The Jack the Ripper crimes vie with the Kennedy assassination as history’s greatest murder mystery. They inspire visions of a black garbed figure at midnight, stalking gaslit streets shrouded in fog as he cuts down the female population of East London one by one.
That is the image. The reality was the murder of several tragic Women whom a society shaped by gold, and the hypocrisy it spawned, cast out to be buffeted by the cruel winds of poverty until they were driven under a murderer’s knife. In a moving editorial following the death of Annie Chapman the “Daily Telegraph” said:

 

Dark Annie’s spirit still walks Whitechapel unavenged by justice…her dreadful end has compelled Londoners to reflect what it must be like to have no home except the kitchen of a low lodging house; to sit there sick and weak, bruised and wretched, to be turned out after midnight, to come across your murderer and caress your assassin.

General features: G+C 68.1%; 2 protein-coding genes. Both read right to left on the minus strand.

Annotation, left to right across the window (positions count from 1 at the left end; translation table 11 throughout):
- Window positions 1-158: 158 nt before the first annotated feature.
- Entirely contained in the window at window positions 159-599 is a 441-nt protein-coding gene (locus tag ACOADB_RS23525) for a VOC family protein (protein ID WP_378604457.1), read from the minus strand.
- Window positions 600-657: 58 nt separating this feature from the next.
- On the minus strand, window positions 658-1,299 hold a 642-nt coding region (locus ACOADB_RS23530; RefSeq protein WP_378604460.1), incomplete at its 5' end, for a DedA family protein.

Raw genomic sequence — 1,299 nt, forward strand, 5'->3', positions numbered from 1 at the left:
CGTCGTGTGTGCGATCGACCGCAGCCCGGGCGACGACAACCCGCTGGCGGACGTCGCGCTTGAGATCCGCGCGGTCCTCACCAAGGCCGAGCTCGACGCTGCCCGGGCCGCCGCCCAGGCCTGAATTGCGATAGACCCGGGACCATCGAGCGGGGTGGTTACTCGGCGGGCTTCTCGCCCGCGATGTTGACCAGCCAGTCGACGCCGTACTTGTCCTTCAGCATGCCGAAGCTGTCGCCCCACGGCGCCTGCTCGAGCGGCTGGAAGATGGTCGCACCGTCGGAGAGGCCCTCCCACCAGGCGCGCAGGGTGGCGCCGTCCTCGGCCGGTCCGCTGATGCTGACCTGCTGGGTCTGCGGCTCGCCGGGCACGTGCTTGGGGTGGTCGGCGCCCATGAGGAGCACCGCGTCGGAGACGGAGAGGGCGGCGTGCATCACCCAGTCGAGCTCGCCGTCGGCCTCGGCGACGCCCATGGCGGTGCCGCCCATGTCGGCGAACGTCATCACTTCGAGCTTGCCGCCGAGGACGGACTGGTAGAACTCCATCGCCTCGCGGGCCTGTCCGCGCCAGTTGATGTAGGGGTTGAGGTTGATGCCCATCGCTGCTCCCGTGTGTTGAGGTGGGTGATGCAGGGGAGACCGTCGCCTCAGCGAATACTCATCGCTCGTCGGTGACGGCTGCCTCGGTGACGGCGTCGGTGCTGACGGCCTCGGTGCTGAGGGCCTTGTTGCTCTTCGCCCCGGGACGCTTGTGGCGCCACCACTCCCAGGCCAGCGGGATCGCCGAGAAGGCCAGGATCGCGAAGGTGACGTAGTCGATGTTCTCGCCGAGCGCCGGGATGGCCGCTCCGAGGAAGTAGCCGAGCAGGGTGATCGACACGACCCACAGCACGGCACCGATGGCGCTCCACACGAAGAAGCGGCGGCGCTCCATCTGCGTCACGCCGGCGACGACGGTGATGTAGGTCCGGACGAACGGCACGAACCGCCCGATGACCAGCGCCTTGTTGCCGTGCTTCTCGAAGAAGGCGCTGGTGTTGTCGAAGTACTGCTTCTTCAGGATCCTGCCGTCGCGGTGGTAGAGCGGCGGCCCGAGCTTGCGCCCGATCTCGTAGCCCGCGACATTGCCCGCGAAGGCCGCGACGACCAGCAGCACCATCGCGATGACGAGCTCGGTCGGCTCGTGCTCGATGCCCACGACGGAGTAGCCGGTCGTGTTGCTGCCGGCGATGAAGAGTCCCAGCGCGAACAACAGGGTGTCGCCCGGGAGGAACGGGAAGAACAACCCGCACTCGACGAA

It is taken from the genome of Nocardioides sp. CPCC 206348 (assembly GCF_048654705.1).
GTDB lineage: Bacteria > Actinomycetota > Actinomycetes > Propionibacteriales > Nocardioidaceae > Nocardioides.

Annie was one of five Women who have become known as the “canonical victims” of Jack the Ripper. In fact the term is a misnomer; there is very little unanimity amongst Ripper historians as to who was and was not a victim. In many instances candidates have been added or subtracted from the list by Authors attempting to prove that their own preferred suspect was the culprit. There are in fact only three Women on whom Ripperologists tend to agree were killed by the same man.

Logic certainly seems to suggest that all three of these crimes were committed by the same man, although DR GEORGE BAGSTER PHILLIPS, the Police Surgeon who performed the post mortem on Chapman, described Eddowes injuries as the work of an “unskilled imitator”. However, Phillips was the only Doctor to credit the Ripper with surgical skill as opposed to anatomical knowledge, which he based purely on the Chapman murder. So his was arguably a highly subjective judgement. No modern writer or commentator has ever doubted that Eddowes was the Ripper’s work.

But on three other victims opinions differ more widely.

Also queried, especially in recent times, are MARY JANE KELLY’S credentials for appearing on the killer’s death list. Doubts are now expressed that Mary Kelly was actually killed by the same perpetrator while another school of thought holds that the corpse’s features were obliterated to cover up the fact that it was not Mary after all.